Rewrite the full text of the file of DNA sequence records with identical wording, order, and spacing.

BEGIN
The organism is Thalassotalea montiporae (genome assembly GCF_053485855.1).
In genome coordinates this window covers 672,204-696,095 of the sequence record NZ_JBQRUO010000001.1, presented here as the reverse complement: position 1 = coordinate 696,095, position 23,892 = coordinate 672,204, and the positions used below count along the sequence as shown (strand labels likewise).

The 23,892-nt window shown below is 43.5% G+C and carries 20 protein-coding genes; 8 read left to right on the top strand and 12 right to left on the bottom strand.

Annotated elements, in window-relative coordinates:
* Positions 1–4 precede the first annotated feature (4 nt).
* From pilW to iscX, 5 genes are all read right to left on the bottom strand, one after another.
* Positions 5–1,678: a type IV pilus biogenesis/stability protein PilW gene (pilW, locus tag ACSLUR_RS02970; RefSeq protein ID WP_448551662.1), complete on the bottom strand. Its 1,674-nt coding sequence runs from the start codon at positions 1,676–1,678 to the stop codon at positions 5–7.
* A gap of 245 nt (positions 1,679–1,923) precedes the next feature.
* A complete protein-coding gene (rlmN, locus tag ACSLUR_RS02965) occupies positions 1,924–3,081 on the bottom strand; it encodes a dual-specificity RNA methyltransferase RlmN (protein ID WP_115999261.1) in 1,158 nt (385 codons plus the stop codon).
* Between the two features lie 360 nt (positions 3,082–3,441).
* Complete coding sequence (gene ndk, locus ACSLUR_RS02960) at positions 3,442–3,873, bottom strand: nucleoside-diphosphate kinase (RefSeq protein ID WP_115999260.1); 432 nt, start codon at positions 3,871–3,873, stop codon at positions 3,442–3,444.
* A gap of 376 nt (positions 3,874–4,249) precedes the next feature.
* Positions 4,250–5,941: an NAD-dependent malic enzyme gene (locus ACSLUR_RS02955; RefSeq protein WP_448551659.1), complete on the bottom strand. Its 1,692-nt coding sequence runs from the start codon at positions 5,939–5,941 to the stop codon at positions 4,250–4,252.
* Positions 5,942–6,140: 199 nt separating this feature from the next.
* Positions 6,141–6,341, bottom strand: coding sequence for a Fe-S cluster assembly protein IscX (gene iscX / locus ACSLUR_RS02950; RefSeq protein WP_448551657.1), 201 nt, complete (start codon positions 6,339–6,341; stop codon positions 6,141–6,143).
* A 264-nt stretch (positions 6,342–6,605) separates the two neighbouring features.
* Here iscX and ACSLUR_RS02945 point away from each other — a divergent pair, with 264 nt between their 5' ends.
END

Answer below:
The organism is Thalassotalea montiporae (genome assembly GCF_053485855.1).
In genome coordinates this window covers 672,204-696,095 of the sequence record NZ_JBQRUO010000001.1, presented here as the reverse complement: position 1 = coordinate 696,095, position 23,892 = coordinate 672,204, and the positions used below count along the sequence as shown (strand labels likewise).

The 23,892-nt window shown below is 43.5% G+C and carries 20 protein-coding genes; 8 read left to right on the top strand and 12 right to left on the bottom strand.

Annotated elements, in window-relative coordinates:
* Positions 1–4 precede the first annotated feature (4 nt).
* From pilW to iscX, 5 genes are all read right to left on the bottom strand, one after another.
* Positions 5–1,678: a type IV pilus biogenesis/stability protein PilW gene (pilW, locus tag ACSLUR_RS02970; RefSeq protein ID WP_448551662.1), complete on the bottom strand. Its 1,674-nt coding sequence runs from the start codon at positions 1,676–1,678 to the stop codon at positions 5–7.
* A gap of 245 nt (positions 1,679–1,923) precedes the next feature.
* A complete protein-coding gene (rlmN, locus tag ACSLUR_RS02965) occupies positions 1,924–3,081 on the bottom strand; it encodes a dual-specificity RNA methyltransferase RlmN (protein ID WP_115999261.1) in 1,158 nt (385 codons plus the stop codon).
* Between the two features lie 360 nt (positions 3,082–3,441).
* Complete coding sequence (gene ndk, locus ACSLUR_RS02960) at positions 3,442–3,873, bottom strand: nucleoside-diphosphate kinase (RefSeq protein ID WP_115999260.1); 432 nt, start codon at positions 3,871–3,873, stop codon at positions 3,442–3,444.
* A gap of 376 nt (positions 3,874–4,249) precedes the next feature.
* Positions 4,250–5,941: an NAD-dependent malic enzyme gene (locus ACSLUR_RS02955; RefSeq protein WP_448551659.1), complete on the bottom strand. Its 1,692-nt coding sequence runs from the start codon at positions 5,939–5,941 to the stop codon at positions 4,250–4,252.
* Positions 5,942–6,140: 199 nt separating this feature from the next.
* Positions 6,141–6,341, bottom strand: coding sequence for a Fe-S cluster assembly protein IscX (gene iscX / locus ACSLUR_RS02950; RefSeq protein WP_448551657.1), 201 nt, complete (start codon positions 6,339–6,341; stop codon positions 6,141–6,143).
* A 264-nt stretch (positions 6,342–6,605) separates the two neighbouring features.
* Here iscX and ACSLUR_RS02945 point away from each other — a divergent pair, with 264 nt between their 5' ends.